1976 Cobra II
1976 Cobra II

The Mustang II's 302cid engine became Ford's first officially designated metric V8 Mustang; the 5.0L. Other than the V8, the car underwent minor changes in 1975. The Ghia received "opera" windows within its vinyl top and a "MPG Stallion" option was offered. To help boost sales and excitement, other performance options were added. Ford introduced the Shelby inspired Cobra II in 1976, and King Cobra in 1978. The King Cobra was a limited edition Mustang with around 5,000 units produced. It featured a deep air-dam and a Pontiac Trans-Am style cobra hood decal. The King Cobra was only available with the V8 to help bolster the car's performance image. Through 1977 and 1978, several styling changes and color options were added to the Cobra II. On the momentum of the Mustang II's successful sales, a totally new Mustang hit the streets in 1979.

[edit] Third Generation (1979–1993)

Third-generation Mustang
Production 1979–1993
Body style(s) 2-door convertible
2-door coupé
3-door hatchback
3-door T-top
Platform FR Fox
Engine(s) 1979-1993
  • 2.3 L 105 hp I4
  • 200 cid I6
  • 3.8 L V6
  • 255 cid 120 hp V8
  • 5.0 L (302 cid) 225 hp V8
Transmission(s) 3-speed automatic
4-speed automatic
4-speed manual
5-speed manual
Wheelbase 100.5 in
Length 179.6 in
Width 68.3 in
Height 52.1 in
Fuel capacity 15.4 US gal

[edit] 1979–1982

For 1979, an all new Mustang hit the dealerships. Larger and based on the "Fox" platform, the new Mustang deviated from the smaller compact Mustangs of the past. The interior was completely redone and could now comfortably seat four, even with the smaller back seat of a muscle car. The new Mustang also enjoyed a great deal of trunk space and a bigger engine bay for better serviceability. The 2.3 liter four cylinder from the earlier car was continued, but refined, in addition to a new turbocharged version rated at 132 horsepower. However, the latter was dropped after one year, due to terrible reliability issues. The Mustang II's 2.8 Cologne (171 cid) V6, made by Ford of Europe, was continued only for a year. The low-revving 302 also returned, rated at 140 horsepower at 3200 rpm. Mustang was again chosen as pace car for duties in the Indianapolis 500. Ford commemorated the honor with an "Indy 500" pace car edition.

Ford's 200 cid inline six replaced the Cologne 2.8 L V6 for 1980. The new 255 cid V8 was the only V8 offered in 1980-1981. Basically a de-bored 302, the 255 had restrictive heads, a pathetic camshaft, and only managed to wheeze out 118 hp (88 kW), the lowest power ever for a Mustang V8. In 1982, the Mustang was revived with the reintroduction of the Mustang GT; bringing more V8 power from the 302 cid (5.0 L) via new valves, a more aggressive cam, a larger 2-barrel carburetor, and a better breathing intake and exhaust system, rated at 157 horsepower. With the 302, it was one of the quickest domestic cars in America.

[edit] 1983–1986

The 3.8 liter (232 cid) Essex V6 replaced the 200 cid I6. The dismal 255 had little demand and was dropped after 1982. Ford added a convertible to the Mustang line in 1983 in response to the 1982 Chrysler convertibles. In 1983, the Mustang GT received a 4-bbl carburetor and a new intake manifold, bringing power to 175 hp. The rare SVO Mustang appeared for 1984, with a far more powerful and refined 2.3 L turbocharged inline-4. It also sported handling and braking abilities that would humble a Mustang GT. However, the steep price tag put off most potential buyers, considering they could purchase the stronger 5.0 L Mustang GT for less. In 1985, the Mustang GT got the exclusive 5.0 L H.O. with new E5 cylinder heads, a Holley 4-barrel carburetor, a new, more aggressive roller camshaft, a new intake manifold, less restrictive exhaust manifolds, and a pseudo dual exhaust which brought more power to a conservatively rated 210 horsepower engine. This combination was short lived however, because in 1986, Ford released the first fuel-injected 5.0 L. With high swirl E6 heads, the early 5.0 H.O. EFI intake possessed higher compression and dual exhausts. It made for a motor with an abundance of throttle response and low rpm torque, in addition to a very broad powerband that would sign off suddenly at just 5000 rpm.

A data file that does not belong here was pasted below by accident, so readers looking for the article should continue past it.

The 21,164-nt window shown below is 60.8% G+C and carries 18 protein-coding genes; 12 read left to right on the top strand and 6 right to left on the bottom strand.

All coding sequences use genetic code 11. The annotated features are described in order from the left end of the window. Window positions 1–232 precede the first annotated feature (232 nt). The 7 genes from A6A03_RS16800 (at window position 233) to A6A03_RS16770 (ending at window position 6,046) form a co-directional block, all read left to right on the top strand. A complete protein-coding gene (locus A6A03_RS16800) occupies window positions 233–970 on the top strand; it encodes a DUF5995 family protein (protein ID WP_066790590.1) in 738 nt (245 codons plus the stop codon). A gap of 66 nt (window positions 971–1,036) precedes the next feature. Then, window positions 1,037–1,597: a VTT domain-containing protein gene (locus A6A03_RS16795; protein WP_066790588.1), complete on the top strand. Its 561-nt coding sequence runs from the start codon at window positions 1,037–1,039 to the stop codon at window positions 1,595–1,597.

[edit] 1987–1993

In 1987, the Mustang received its first redesign in eight years; incorporating both interior and exterior changes. The exterior design was reminiscent of the earlier SVO and gave the car more of an "Aero" look, in keeping with Ford's overall styling direction. This particular Mustang represents the longest run on any platform and the popularity of the Mustang remained high due to its low cost and high performance. The "5.0" Mustangs, cars that gave birth to an entire aftermarket performance industry, remain extremely popular today. The V6 option was discontinued while the 2.3 four cylinder gained fuel injection, leaving only the 2.3 four cylinder and the 5.0 V8. Under the newly established Ford SVT division, the [[Ford Mustang SVT Cobra] was offered with a 5.0 L Windsor V8 that produced 235 hp (175 kW) and 280 ft·lbf (380 N•m).